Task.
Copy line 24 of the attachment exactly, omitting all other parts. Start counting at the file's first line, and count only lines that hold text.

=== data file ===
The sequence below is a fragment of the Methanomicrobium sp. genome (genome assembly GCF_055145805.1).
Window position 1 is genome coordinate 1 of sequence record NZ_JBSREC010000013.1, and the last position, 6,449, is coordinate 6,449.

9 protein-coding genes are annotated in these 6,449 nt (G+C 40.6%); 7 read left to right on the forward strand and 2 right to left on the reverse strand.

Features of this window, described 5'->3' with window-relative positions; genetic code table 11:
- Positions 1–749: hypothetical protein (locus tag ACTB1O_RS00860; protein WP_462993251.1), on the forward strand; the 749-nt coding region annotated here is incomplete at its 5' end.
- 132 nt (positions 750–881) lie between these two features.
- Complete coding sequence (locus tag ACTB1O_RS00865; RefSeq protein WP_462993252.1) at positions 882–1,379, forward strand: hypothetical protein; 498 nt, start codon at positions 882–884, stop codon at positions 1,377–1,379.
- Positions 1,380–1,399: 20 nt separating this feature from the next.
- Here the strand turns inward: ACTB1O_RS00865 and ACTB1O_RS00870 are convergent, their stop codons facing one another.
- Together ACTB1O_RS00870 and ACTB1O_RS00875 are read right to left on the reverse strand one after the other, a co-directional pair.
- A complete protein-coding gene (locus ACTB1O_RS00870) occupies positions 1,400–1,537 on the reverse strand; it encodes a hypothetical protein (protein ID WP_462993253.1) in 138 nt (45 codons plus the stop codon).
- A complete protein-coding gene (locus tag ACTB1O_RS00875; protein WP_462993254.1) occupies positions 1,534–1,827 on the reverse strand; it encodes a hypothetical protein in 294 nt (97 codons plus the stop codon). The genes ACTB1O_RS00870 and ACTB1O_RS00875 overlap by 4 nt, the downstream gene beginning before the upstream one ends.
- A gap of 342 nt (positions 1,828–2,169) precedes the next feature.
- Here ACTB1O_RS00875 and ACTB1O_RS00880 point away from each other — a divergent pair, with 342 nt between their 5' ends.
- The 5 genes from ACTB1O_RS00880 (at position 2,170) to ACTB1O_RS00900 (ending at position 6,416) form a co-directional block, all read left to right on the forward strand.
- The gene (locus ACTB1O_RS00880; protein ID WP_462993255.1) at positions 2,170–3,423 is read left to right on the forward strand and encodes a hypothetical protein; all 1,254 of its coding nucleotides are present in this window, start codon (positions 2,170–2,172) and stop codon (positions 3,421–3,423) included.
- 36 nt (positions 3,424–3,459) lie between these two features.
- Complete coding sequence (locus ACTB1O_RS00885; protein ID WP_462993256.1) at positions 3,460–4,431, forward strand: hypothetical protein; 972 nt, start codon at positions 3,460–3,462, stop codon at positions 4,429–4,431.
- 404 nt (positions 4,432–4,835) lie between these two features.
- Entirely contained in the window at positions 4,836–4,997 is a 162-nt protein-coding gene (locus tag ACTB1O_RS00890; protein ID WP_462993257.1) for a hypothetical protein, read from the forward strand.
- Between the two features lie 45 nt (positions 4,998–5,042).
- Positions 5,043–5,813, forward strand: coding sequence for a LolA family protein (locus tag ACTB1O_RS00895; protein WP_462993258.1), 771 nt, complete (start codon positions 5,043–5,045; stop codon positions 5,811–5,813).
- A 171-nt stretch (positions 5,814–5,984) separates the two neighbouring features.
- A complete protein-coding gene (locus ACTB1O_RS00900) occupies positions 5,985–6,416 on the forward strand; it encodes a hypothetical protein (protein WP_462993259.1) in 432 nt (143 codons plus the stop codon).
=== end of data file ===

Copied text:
- A complete protein-coding gene (locus ACTB1O_RS00900) occupies positions 5,985–6,416 on the forward strand; it encodes a hypothetical protein (protein WP_462993259.1) in 432 nt (143 codons plus the stop codon).